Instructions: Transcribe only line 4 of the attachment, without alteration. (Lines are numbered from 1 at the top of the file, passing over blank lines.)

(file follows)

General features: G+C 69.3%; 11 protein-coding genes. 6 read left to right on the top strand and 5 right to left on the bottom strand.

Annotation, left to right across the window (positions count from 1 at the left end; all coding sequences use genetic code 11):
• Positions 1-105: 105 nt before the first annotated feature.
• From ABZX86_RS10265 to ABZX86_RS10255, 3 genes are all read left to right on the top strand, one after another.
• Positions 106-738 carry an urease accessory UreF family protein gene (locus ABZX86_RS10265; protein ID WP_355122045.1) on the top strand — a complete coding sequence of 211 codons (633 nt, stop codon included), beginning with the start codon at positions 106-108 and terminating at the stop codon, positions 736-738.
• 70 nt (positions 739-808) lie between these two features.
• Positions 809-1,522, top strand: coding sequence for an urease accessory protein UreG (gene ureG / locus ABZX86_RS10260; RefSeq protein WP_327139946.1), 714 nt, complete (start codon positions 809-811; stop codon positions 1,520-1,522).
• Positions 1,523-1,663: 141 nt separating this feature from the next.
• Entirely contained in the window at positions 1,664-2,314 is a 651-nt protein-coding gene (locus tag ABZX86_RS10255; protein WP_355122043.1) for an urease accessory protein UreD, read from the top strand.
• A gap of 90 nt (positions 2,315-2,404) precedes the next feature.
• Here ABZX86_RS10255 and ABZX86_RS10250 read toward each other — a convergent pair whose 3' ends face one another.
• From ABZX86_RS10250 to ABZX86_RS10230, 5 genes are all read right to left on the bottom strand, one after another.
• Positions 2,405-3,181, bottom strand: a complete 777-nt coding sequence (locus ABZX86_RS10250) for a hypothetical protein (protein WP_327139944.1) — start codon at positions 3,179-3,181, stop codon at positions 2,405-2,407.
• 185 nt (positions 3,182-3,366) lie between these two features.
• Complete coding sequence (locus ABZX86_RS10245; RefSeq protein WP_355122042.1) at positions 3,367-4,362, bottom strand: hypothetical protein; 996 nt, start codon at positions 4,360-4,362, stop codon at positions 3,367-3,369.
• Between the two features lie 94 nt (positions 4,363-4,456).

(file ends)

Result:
• From ABZX86_RS10265 to ABZX86_RS10255, 3 genes are all read left to right on the top strand, one after another.